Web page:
Reflecting in the evening cool, Menachem Anaki realized he'd been waiting for the knock on his door for more than a decade.
Anaki, a stout, thickly bearded man, moved into his pretty, whitewashed home near the synagogue more than 20 years ago. Two of his four children were born here, and it is hard for him to imagine a nicer place to raise a family than amid Gaza's date palms and sea breezes. But when Israel signed the Oslo peace accords in 1993, placing parts of Gaza under Palestinian political control, Anaki had a feeling his days here were numbered.
Soldiers came Wednesday evening to tell him his time was up. His Hyundai was packed for the move, and boxes filled the living room, whose walls were covered with graffiti warning the arriving troops that "God is watching you." Uncharacteristically, he began to cry. So did his wife, Mary, a special education teacher who until that moment believed the knock might never come.
"Ever since Oslo, I knew they might kick us out," said Anaki, the groundskeeper of a nearby beach resort. "But when the moment came, I realized I was leaving my whole life. As realistic as you try to be, you can't stop your heart."
The day many in Gaza's largest Jewish settlement had dreaded for months began with the arrival of hundreds of Israeli troops dashing through the streets in the morning heat. At the end of it, dozens of soldiers splayed out on the brick sidewalk near the Anakis' doorstep, sleeping amid smoldering trash fires and the sounds of chanting from inside the synagogue.
The Shachar Battalion was greeted Wednesday morning by a cluster of teenage girls standing sentry on the roof of a house near the settlement's entrance. "Shame on you!" they shouted as the soldiers passed by. "Don't you dare!"
The battalion stretched out in columns, troops encircling their assigned blocks. Working from maps based on aerial photography and annotated with family information for each house, small groups of soldiers knocked gingerly on doors to see if anyone would leave voluntarily. Rabbis and social workers accompanied the units.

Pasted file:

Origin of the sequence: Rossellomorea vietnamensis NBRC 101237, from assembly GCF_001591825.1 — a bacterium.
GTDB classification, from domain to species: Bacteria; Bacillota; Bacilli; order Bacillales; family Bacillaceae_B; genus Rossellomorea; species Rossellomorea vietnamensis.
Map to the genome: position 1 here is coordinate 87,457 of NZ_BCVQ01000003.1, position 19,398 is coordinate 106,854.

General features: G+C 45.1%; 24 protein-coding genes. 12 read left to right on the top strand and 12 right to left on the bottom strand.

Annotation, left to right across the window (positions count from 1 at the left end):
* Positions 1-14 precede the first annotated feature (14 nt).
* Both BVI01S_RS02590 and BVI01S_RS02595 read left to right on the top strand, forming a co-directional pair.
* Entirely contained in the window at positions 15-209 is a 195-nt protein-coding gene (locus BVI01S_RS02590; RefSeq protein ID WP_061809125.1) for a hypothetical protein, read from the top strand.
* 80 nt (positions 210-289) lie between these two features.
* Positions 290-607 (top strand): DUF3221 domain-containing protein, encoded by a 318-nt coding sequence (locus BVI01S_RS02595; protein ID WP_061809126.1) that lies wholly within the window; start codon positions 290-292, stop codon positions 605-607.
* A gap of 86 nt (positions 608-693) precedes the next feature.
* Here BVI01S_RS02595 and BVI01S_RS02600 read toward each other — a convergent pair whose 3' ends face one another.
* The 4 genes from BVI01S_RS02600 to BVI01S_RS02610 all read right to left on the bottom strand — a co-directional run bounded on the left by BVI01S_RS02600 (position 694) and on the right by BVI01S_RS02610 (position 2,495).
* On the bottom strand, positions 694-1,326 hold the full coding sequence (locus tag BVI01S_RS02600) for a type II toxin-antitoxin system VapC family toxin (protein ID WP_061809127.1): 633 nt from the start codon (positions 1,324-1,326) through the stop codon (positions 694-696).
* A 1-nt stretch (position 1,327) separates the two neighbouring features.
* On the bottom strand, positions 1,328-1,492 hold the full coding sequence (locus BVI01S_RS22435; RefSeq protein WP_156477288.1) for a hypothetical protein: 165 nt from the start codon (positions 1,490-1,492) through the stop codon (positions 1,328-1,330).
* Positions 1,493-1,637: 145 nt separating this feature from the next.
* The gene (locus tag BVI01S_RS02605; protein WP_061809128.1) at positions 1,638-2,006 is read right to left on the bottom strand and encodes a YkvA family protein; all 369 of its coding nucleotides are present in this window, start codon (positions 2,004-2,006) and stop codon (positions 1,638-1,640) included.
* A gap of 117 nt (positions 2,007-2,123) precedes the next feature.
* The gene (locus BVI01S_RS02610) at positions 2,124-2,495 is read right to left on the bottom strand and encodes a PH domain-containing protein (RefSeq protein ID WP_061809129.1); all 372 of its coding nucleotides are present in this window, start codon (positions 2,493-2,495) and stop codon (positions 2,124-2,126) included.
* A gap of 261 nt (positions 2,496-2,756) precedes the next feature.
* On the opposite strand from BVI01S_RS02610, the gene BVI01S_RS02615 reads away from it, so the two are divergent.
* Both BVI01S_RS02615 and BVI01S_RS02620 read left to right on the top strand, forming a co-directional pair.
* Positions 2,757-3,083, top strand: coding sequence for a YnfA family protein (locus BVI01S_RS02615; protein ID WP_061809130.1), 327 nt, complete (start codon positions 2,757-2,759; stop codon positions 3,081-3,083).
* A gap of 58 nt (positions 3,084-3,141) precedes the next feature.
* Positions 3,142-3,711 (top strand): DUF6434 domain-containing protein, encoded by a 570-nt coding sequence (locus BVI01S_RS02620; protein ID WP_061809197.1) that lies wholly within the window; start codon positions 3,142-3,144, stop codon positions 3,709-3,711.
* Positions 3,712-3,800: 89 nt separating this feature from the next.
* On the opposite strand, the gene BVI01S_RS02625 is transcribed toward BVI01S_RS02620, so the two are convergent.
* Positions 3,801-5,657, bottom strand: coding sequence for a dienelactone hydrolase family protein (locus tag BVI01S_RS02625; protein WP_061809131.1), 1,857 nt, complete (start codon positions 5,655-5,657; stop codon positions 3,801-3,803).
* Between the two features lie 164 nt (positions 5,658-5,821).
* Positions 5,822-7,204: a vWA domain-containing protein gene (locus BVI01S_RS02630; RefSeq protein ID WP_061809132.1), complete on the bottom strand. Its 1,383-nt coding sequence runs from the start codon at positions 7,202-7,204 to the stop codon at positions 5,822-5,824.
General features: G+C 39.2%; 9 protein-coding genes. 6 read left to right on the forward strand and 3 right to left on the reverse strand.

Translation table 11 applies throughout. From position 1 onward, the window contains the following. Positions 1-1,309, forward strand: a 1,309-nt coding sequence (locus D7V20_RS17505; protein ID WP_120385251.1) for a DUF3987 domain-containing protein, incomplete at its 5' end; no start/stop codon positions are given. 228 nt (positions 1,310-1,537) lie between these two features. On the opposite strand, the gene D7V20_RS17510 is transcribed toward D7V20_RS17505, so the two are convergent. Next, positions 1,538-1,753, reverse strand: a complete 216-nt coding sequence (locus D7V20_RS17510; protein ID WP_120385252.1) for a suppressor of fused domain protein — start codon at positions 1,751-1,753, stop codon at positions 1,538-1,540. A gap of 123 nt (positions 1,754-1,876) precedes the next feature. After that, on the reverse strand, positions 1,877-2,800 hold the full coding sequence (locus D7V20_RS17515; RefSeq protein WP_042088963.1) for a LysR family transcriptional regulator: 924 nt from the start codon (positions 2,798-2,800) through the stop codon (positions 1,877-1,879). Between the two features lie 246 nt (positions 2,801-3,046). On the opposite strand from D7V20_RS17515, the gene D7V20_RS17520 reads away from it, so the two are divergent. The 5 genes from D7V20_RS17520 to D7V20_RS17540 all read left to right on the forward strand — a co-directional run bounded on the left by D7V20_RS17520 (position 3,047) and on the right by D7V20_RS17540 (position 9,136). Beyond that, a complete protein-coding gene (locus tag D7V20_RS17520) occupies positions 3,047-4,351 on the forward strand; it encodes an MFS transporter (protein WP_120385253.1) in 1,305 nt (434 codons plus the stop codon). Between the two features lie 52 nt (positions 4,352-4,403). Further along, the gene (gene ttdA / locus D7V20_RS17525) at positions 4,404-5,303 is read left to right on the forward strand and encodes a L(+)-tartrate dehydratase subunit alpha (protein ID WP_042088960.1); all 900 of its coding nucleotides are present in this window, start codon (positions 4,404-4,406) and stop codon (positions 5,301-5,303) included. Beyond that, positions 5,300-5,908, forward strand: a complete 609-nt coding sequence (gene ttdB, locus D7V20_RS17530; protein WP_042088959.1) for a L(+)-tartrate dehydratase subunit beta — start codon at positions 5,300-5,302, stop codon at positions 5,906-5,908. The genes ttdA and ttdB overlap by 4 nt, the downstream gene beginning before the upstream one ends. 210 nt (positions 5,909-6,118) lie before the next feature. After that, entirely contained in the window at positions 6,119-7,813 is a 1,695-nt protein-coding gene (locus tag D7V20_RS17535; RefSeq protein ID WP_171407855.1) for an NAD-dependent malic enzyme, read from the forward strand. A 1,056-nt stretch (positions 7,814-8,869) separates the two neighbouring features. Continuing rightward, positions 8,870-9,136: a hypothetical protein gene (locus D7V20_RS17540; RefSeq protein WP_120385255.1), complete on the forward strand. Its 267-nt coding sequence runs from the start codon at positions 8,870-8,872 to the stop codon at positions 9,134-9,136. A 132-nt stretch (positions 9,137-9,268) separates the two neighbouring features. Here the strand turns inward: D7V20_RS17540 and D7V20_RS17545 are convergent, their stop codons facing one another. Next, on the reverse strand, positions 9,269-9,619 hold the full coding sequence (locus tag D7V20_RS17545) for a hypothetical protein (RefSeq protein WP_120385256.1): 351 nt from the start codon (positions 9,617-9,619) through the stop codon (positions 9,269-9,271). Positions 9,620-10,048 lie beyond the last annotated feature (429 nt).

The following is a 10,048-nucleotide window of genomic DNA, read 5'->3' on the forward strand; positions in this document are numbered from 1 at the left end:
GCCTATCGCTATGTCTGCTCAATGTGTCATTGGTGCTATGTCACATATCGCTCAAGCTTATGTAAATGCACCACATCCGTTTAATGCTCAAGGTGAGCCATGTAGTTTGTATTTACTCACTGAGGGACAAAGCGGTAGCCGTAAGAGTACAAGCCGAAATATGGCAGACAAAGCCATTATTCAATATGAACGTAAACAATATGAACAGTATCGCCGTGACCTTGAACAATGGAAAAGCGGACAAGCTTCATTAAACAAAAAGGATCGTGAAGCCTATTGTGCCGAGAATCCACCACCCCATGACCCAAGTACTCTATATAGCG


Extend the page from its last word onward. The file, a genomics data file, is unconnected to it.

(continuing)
By midafternoon, military officials said 158 houses and public buildings, approximately a third of those in Neve Dekalim, had been abandoned.
But progress was slow for much of the morning. Fires burned in many intersections, blocking the tour buses being used to evacuate families.
The battalion worked along a row of double-wide duplexes set on sandy lots. Just after 9 a.m., a group of five soldiers knocked on the first door of the day, house No. 287. They were welcomed with shouts by two older women who answered it.
"You're exactly like you-know-who," one said, alluding to Nazi soldiers.
From across the street, several girls screamed, "You can't take her from her home."
The number of soldiers multiplied, and they prepared to enter. As they gathered, a woman in an orange anti-disengagement T-shirt set a plastic chair on the doorstep and began reading psalms to herself. After a few minutes, the soldiers retreated to the curb.
In the street, two young men sprinted toward the still-empty bus parked outside and pelted the windshield with a dozen eggs. Several soldiers chased them down. After grabbing one boy by the arm and putting him on the bus, a soldier turned away in anger, his face covered with spit.
"It's very difficult for all of us, on both sides," said Capt. Rachel Zinger, 24, whose squad of female soldiers was deployed to doorsteps throughout the morning. "But we're trying our best."
Down the street, the Ben-Simon family -- four young children and a mother struggling with a newborn -- posed for a final group picture on the lawn in front of their house. A stroller blocked the path to the door where soldiers milled around waiting for the family to emerge.
When it did, the mother kneeled to the ground and kissed it. Then she boarded the bus. "Look how many soldiers it took to remove our family of four children," she said.
The operation picked up pace just before noon, and soldiers began kicking down doors closed to them only hours before.
A dozen soldiers flattened the door of house No. 285, and Zinger's squad helped evacuate a half-dozen teenage girls inside. Soldiers were forced to carry them out spread-eagle. One of them sang, "God will save us, God will save us," as she was placed on a bus. She opened a tinted window and continued chanting as a group of sobbing girls filed onto the bus. They carried backpacks. One wore fluffy slippers resembling teddy bears.
"Just put your head down, cry, then get up," one officer counseled a female soldier as she wept quietly on sidewalk. The officer, who declined to give his name, poured cool water over her head and neck, and another female soldier crouched down to embrace her.
Maj. David Kelner, whiskered and ragged, worked with his platoon clearing houses well into the evening. It was quiet, patient work, like nothing he'd ever done. No guns or bombs, but unusual things, he said, as he watched two of his men carry a car seat with an infant strapped inside.
"The day was very tough," said Kelner, 39. "We say reality is always more than anything you imagine it might be. But today was about how I'd imagined."